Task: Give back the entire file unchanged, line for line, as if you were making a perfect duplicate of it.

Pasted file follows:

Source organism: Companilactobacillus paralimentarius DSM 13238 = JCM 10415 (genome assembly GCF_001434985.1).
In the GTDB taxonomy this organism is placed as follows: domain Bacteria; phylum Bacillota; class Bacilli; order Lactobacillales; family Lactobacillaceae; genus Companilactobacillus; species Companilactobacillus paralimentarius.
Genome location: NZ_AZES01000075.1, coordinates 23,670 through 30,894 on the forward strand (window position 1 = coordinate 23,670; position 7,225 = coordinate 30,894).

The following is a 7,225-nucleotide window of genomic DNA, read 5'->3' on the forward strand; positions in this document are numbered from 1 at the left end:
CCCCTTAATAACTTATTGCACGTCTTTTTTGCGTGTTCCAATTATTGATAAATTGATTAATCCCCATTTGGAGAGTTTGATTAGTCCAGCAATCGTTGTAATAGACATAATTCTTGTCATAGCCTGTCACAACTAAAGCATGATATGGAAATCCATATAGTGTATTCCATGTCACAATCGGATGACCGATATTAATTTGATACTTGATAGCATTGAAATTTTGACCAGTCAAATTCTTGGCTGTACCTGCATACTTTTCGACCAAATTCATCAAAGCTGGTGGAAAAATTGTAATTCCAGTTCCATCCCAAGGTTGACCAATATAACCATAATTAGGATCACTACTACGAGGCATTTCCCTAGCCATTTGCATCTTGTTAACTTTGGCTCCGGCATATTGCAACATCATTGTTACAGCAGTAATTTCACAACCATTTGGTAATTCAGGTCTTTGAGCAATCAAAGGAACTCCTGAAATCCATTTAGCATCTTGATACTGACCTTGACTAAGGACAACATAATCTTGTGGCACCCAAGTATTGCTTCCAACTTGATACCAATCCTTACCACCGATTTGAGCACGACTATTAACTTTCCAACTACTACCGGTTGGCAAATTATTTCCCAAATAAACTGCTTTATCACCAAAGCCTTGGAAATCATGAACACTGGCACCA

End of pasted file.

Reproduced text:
Source organism: Companilactobacillus paralimentarius DSM 13238 = JCM 10415 (genome assembly GCF_001434985.1).
In the GTDB taxonomy this organism is placed as follows: domain Bacteria; phylum Bacillota; class Bacilli; order Lactobacillales; family Lactobacillaceae; genus Companilactobacillus; species Companilactobacillus paralimentarius.
Genome location: NZ_AZES01000075.1, coordinates 23,670 through 30,894 on the forward strand (window position 1 = coordinate 23,670; position 7,225 = coordinate 30,894).

The following is a 7,225-nucleotide window of genomic DNA, read 5'->3' on the forward strand; positions in this document are numbered from 1 at the left end:
CCCCTTAATAACTTATTGCACGTCTTTTTTGCGTGTTCCAATTATTGATAAATTGATTAATCCCCATTTGGAGAGTTTGATTAGTCCAGCAATCGTTGTAATAGACATAATTCTTGTCATAGCCTGTCACAACTAAAGCATGATATGGAAATCCATATAGTGTATTCCATGTCACAATCGGATGACCGATATTAATTTGATACTTGATAGCATTGAAATTTTGACCAGTCAAATTCTTGGCTGTACCTGCATACTTTTCGACCAAATTCATCAAAGCTGGTGGAAAAATTGTAATTCCAGTTCCATCCCAAGGTTGACCAATATAACCATAATTAGGATCACTACTACGAGGCATTTCCCTAGCCATTTGCATCTTGTTAACTTTGGCTCCGGCATATTGCAACATCATTGTTACAGCAGTAATTTCACAACCATTTGGTAATTCAGGTCTTTGAGCAATCAAAGGAACTCCTGAAATCCATTTAGCATCTTGATACTGACCTTGACTAAGGACAACATAATCTTGTGGCACCCAAGTATTGCTTCCAACTTGATACCAATCCTTACCACCGATTTGAGCACGACTATTAACTTTCCAACTACTACCGGTTGGCAAATTATTTCCCAAATAAACTGCTTTATCACCAAAGCCTTGGAAATCATGAACACTGGCACCA